April 18, 2024

Valley Post

Read Latest News on Sports, Business, Entertainment, Blogs and Opinions from leading columnists.

Fascinating discovery of medieval treasure dating back a thousand years in the Netherlands with a metal detector

Fascinating discovery of medieval treasure dating back a thousand years in the Netherlands with a metal detector

The Dutch historian located the impressive treasure at Hoogwood, a small town in the Dutch province of North Holland.

four golden earringstwo strips of gold leaf and 39 silver coins, dated 1000 yearscompose a unique medieval treasure, unearthed by anyone Dutch historian using a metal detector.

The discovery of these discoveries was announced by the historian on Thursday (9/3) at the Royal Museum of Archeology in the Netherlands, where the 27-year-old historian Lorenzo Reuter stated that he had identified This treasure is impressivein Hoogwood, a small town in the Dutch province of Noord-Holland.

In an interview with Reuters, Reuter mentioned this specifically “It was so important that I discovered something of great value. I can’t really describe it. I never expected to discover something like this.”

He also noted that it was very difficult to keep his discovery under wraps for about two years, until the museum set out to fully evaluate them. Experts, however, who Royal Museum of Antiquitiesthey needed the time to clean, research and date these things.

In fact, they have only now discovered that the most recent coin from the collection is dated about 1250 ADleading them to the conclusion that at that time the treasure was buried.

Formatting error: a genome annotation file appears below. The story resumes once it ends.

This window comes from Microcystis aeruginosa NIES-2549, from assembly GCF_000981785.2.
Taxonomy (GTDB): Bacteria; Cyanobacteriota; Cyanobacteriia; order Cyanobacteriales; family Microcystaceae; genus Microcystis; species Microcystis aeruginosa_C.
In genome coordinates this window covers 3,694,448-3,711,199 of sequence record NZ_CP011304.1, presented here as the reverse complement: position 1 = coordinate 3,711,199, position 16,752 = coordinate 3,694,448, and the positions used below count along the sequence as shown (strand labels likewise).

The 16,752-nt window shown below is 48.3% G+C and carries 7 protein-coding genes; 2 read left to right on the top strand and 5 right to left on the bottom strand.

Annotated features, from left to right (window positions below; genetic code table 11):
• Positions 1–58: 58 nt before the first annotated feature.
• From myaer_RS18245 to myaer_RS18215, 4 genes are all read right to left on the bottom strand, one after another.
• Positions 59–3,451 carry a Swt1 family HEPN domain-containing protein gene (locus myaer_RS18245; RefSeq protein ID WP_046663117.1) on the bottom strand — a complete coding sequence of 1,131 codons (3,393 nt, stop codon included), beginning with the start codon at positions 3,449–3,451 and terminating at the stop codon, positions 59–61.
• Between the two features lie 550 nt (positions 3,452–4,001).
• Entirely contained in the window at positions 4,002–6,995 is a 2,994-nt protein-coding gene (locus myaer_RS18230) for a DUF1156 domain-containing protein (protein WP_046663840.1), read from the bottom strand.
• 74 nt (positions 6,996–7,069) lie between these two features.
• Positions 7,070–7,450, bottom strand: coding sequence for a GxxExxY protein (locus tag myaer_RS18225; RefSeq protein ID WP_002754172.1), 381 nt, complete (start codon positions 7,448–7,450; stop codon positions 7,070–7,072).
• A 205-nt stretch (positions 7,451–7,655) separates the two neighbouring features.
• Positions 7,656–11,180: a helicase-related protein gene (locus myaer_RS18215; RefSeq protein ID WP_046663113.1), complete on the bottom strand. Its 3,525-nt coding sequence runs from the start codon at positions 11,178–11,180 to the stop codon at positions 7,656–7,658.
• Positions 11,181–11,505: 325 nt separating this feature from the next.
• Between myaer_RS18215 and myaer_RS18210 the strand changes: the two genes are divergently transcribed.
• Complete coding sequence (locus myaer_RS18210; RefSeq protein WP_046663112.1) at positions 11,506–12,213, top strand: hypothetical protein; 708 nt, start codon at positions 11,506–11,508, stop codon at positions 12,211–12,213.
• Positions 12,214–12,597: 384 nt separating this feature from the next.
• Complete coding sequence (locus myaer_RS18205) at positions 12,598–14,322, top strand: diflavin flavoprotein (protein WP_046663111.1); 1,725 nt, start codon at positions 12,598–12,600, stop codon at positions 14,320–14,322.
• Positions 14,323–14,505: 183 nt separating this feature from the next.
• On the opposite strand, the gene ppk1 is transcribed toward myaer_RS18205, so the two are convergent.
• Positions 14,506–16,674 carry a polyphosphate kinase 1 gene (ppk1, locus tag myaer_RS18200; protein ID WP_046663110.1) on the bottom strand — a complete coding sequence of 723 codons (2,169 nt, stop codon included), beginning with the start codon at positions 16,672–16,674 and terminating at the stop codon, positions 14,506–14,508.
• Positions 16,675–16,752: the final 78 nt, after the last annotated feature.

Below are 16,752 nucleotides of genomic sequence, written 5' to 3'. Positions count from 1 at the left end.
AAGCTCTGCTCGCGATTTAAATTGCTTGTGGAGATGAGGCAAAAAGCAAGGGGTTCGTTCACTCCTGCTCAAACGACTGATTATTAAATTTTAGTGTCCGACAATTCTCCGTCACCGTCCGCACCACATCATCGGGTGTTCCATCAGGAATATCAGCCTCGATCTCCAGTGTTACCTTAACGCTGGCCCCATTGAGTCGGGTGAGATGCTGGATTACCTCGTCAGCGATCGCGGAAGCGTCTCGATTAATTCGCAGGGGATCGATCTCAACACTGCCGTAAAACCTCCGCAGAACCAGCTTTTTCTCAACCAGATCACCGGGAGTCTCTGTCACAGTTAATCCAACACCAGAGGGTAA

Medieval gold jewelry is an extremely rare find in the Netherlands.Museum said.

The reason for the burial of the treasure will remain a vague secret, while the museum indicated that at the time, in In the middle of the thirteenth centuryHogwood was the focus of the war between the Dutch lands of West Friesland and the Netherlands.

See also  Austria: The 31-year-old “golden” heir gives away an estate worth 25 million euros - how and to whom the amount will be shared

For his part, Reuter believes it is possible that a powerful figure of the time buried the valuables in an effort to protect them and in the hope of recovering them once he saw it was safe to do so again.

Because of its archaeological value, the treasure has been loaned to the museum where it will be displayed, but it will remain the official property of Lorenzo Reuter, who discovered it.